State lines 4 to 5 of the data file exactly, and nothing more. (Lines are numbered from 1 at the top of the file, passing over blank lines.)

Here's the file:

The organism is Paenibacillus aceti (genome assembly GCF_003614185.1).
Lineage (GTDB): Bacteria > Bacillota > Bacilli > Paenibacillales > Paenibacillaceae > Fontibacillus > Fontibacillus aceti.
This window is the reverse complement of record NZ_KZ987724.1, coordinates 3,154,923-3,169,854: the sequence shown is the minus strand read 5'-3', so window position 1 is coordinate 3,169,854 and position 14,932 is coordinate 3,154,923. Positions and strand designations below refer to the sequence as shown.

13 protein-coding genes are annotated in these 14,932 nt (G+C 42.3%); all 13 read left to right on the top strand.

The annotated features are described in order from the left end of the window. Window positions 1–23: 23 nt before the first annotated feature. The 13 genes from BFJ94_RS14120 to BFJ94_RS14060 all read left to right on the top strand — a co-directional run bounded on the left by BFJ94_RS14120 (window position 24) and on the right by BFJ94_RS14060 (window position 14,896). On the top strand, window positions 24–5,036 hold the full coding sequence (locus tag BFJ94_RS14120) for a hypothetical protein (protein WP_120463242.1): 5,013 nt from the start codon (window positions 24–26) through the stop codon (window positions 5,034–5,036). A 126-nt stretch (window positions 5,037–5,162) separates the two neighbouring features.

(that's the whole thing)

13 protein-coding genes are annotated in these 14,932 nt (G+C 42.3%); all 13 read left to right on the top strand.

The annotated features are described in order from the left end of the window. Window positions 1–23: 23 nt before the first annotated feature. The 13 genes from BFJ94_RS14120 to BFJ94_RS14060 all read left to right on the top strand — a co-directional run bounded on the left by BFJ94_RS14120 (window position 24) and on the right by BFJ94_RS14060 (window position 14,896). On the top strand, window positions 24–5,036 hold the full coding sequence (locus tag BFJ94_RS14120) for a hypothetical protein (protein WP_120463242.1): 5,013 nt from the start codon (window positions 24–26) through the stop codon (window positions 5,034–5,036). A 126-nt stretch (window positions 5,037–5,162) separates the two neighbouring features.